Answer to this question depends on whether your driver was authorized to operate a motor vehicle, as it is defined within the meaning of the Insurance Act, R.S.O. 1990, c. I.8. Scenario 1: Your driver was authorized to operate motor vehicle (had a valid driver's license, was not in breach of conditions of that license, if any, and was not too sick or/ and intoxicated)
While there is a strong policy against operating a motor vehicle without proper license, Ontario Auto Insurance regime still allows such drivers to access coverage for medical rehabilitation and attendant care. You will not however have access to income replacement benefits or non earner benefits, housekeeping and / or caregiving expenses (even if you have purchased additional coverage), lost educational expenses and even visitor expenses. In this case you will not be able to sue the at fault driver in tort.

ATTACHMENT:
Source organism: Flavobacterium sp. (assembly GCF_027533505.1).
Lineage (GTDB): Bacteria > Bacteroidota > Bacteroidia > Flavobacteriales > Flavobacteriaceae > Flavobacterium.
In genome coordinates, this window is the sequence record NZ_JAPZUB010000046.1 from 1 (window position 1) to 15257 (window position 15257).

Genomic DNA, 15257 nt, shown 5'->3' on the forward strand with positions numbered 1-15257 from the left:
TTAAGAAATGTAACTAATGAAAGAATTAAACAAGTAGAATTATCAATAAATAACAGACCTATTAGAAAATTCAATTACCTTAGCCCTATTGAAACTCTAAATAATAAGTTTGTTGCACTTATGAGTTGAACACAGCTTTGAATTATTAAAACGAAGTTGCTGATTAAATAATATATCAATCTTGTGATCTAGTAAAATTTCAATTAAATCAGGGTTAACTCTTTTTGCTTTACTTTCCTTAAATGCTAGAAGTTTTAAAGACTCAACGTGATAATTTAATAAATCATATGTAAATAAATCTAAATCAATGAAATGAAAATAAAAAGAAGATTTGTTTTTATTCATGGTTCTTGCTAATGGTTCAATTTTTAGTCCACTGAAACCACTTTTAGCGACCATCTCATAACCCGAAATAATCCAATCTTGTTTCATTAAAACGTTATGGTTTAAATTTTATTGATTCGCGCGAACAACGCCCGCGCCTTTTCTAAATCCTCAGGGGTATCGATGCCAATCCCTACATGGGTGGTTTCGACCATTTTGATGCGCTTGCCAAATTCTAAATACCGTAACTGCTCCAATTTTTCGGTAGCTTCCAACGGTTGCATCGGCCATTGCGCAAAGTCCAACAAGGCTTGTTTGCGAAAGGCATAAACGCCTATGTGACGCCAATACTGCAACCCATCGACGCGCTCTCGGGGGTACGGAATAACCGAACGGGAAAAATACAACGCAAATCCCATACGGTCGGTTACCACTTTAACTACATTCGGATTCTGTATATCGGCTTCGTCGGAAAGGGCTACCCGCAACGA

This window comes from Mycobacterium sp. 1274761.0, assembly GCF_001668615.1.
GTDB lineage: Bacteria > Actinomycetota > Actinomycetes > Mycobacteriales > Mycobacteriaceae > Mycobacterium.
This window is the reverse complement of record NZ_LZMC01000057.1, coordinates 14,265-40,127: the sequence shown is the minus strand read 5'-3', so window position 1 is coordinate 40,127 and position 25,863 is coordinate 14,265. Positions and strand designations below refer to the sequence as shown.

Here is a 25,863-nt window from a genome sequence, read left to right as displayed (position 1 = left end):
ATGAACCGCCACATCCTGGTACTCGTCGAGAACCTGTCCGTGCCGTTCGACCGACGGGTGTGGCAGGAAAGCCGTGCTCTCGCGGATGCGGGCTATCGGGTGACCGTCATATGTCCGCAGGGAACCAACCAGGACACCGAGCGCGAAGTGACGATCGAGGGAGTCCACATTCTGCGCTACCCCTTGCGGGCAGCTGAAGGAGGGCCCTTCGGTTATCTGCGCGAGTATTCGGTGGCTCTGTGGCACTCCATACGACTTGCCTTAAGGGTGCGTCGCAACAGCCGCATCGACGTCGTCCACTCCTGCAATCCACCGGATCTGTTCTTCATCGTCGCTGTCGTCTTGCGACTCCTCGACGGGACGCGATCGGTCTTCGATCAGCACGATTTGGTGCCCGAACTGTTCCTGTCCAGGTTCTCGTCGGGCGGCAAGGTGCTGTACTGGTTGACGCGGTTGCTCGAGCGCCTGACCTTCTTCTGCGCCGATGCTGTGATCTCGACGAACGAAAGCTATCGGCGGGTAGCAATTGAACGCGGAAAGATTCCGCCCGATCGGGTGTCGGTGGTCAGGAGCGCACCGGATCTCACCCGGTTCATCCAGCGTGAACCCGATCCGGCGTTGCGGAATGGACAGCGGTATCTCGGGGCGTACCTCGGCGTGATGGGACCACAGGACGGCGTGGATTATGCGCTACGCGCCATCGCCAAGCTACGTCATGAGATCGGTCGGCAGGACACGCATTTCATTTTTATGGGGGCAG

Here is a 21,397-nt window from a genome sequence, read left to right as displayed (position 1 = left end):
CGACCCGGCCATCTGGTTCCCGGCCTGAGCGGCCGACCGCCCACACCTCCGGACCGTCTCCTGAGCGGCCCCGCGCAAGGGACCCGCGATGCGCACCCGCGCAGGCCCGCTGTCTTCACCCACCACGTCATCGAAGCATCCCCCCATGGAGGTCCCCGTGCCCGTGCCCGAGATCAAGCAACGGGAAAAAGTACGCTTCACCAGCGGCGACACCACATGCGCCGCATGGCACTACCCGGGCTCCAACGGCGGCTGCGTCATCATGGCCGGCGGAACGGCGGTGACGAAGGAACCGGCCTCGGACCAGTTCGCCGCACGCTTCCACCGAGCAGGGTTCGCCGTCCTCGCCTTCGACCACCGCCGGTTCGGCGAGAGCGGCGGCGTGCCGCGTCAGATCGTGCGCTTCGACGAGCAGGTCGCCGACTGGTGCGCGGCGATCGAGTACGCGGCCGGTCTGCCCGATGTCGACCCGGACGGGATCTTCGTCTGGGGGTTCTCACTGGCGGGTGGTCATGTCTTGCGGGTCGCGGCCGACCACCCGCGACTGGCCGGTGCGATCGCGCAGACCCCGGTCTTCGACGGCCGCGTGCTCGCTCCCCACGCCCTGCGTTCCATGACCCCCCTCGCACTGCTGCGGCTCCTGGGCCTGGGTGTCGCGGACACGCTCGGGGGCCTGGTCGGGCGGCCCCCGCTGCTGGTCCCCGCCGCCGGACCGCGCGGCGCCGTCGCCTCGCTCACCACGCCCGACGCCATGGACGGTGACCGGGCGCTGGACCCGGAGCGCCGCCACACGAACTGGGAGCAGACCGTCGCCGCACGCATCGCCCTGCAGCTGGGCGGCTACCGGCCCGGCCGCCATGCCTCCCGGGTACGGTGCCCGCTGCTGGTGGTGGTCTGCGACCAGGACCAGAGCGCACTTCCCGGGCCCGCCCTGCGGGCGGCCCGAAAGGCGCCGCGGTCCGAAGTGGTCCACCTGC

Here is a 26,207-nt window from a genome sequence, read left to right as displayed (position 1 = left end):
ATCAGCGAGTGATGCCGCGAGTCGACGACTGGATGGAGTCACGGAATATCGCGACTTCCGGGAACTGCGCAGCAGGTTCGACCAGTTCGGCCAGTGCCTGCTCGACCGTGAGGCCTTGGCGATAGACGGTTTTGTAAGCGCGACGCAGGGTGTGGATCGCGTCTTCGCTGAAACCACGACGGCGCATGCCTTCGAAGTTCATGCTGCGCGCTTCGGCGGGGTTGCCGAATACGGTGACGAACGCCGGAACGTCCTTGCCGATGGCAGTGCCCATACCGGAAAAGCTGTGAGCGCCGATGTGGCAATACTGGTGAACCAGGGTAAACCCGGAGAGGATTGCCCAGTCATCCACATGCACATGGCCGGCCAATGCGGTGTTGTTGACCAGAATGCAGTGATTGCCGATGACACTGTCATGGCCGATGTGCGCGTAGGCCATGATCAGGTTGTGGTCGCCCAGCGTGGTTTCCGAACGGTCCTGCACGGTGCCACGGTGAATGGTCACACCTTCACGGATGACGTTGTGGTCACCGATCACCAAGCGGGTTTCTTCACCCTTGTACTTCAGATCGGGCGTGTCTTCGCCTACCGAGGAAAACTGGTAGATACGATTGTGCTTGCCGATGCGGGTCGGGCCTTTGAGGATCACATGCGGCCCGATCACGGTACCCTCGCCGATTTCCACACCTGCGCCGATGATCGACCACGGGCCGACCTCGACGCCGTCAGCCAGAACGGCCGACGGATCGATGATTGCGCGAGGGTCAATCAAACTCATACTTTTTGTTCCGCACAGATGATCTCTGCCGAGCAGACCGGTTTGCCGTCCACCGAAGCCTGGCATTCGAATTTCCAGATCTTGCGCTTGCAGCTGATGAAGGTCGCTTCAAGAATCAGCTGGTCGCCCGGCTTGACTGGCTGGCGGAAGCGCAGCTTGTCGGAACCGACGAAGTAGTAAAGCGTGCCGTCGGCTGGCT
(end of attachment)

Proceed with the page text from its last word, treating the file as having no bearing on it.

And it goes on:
You should consider starting a claim for accident benefits if one or more of the following apply: You developed soft tissue pain in your neck, back, shoulders etc on a first, second or third day after the accident; You have signs of head injury. *Please note that one can suffer a head injury even if that person did not hit his or her head. This can happen due to strong acceleration - decceleration movement of the person neck and head during accident.
Skip to content